Fantastic long battle between the two of them, probably the highlight of the race. I tried to watch as much as I could on the huge TV opposite where we were and I didn’t see anything to suggest that Schumacher was misbehaving, of course I could have blinked and missed it though.

    Sounds a little like typical Hamilton to be fair. Somethings not going his way so he complains but retracted it as soon as possible. It’s kind of endearing!

  2. racelitze (@racelitze) said on 11th September 2011, 19:50

    I think it was one of the most exciting battles this season
    20 laps or so – great!

  3. kowalsky said on 11th September 2011, 19:52

    michael is getting on the pace, and is very close in championship points to his teammate. Last year was bad, but he is improving all the time.
    If he beats rosberg at the end of the year, and gets a better car for 2012, who is going to bet against him for podiums, even wins? Not me.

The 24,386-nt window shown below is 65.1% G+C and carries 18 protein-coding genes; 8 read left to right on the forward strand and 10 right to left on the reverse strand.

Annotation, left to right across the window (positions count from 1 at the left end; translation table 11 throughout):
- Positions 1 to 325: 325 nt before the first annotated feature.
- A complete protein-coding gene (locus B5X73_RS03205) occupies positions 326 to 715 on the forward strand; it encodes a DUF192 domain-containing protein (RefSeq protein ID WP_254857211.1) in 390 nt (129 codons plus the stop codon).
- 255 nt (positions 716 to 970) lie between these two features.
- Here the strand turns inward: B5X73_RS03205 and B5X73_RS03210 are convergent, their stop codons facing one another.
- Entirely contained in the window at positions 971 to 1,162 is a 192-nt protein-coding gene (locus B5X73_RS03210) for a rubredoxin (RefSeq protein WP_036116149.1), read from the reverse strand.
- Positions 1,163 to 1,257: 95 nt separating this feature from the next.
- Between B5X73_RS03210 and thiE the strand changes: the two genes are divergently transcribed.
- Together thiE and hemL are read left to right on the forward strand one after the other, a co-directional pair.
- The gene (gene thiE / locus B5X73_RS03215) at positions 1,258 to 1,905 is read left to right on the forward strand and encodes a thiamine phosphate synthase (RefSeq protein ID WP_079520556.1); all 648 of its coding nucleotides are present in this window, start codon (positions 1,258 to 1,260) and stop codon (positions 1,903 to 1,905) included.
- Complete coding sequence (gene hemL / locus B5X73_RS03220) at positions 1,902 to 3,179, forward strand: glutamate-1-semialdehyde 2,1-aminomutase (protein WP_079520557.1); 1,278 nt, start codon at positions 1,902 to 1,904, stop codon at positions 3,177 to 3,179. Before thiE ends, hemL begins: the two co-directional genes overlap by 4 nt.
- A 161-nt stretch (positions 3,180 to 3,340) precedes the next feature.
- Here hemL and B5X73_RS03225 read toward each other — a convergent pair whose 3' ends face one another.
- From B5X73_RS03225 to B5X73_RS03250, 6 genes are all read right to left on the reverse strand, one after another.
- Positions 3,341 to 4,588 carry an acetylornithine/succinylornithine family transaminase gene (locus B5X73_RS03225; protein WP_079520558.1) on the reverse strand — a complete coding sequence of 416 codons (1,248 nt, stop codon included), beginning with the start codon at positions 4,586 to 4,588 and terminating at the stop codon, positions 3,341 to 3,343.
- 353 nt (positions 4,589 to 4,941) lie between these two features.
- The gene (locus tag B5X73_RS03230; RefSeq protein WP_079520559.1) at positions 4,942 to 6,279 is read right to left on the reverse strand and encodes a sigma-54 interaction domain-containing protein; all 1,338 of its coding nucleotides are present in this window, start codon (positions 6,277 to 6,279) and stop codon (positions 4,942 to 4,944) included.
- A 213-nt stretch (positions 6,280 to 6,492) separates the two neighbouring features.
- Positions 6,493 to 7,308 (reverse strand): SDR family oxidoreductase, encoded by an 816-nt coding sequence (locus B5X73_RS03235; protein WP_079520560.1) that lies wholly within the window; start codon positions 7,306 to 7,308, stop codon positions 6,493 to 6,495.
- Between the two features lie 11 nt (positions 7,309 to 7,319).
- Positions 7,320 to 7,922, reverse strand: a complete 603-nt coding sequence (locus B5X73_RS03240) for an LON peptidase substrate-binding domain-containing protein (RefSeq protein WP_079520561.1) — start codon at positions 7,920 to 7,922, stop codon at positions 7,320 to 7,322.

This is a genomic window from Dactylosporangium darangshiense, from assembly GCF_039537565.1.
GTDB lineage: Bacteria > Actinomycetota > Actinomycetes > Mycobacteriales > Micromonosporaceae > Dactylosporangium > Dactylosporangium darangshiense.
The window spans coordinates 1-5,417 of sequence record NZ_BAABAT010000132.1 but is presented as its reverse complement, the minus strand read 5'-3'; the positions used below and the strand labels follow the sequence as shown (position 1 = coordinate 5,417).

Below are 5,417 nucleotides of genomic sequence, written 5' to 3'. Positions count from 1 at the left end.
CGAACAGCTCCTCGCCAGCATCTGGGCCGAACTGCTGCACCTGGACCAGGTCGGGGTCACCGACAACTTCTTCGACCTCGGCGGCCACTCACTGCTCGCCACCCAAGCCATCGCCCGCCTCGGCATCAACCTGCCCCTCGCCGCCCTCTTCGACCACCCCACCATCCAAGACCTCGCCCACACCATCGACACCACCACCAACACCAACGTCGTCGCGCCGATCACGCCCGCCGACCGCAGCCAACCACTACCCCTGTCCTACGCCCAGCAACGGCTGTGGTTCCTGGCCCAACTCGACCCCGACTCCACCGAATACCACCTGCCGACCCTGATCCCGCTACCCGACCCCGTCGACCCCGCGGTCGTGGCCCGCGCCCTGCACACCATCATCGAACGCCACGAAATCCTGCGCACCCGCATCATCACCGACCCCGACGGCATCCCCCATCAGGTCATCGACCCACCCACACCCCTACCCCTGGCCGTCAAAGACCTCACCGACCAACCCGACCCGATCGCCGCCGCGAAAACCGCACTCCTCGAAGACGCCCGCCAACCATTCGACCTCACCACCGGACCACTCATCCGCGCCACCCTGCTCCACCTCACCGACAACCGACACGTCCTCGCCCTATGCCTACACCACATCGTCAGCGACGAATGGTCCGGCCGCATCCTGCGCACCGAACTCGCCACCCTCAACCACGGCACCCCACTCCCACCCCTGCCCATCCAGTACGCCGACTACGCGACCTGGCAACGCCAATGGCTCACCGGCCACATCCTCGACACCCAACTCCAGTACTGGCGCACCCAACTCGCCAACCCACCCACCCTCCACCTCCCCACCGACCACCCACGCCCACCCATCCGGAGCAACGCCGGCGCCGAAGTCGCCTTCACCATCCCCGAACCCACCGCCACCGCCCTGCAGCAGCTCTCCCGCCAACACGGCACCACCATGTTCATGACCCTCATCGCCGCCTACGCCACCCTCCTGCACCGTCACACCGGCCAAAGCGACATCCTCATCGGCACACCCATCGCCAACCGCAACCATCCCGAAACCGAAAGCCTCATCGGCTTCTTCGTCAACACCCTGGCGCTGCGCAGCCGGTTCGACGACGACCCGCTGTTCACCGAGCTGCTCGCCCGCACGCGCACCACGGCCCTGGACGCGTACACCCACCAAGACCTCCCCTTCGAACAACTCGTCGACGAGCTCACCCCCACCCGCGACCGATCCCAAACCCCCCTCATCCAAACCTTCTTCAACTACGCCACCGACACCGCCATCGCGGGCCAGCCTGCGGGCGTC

The world championship? I don’t think so.

  4. You can be assured that had Lewis had driven like this, he would have been straight to the stewards.

    • judo chop said on 11th September 2011, 20:56

      Agree 100%. It was a great battle but how so many posters can say Schumacher’s blatant double move across Hamilton was fair beyond me. Especially compared to when Hamilton was penalised against Alonso in Malaysia.

    • Harry Palmer said on 12th September 2011, 16:47

      Paranoid nonsense… the stewards are not known for their leniency with Michael (certainly not this time round) and what he did was within the rules (one move then taking the racing line for the corner). Irrespective of whether it was Michael or any other driver, a penalty would not have been appropriate – or indeed any more or less likely…

  5. “Schumacher was making move defensive moves than he was allowed to”
    Should be “more”.

    Very god duel – excellent advertising for F1. Impressive driving from both. Probably Button had chosen a more fitting gear-ratio.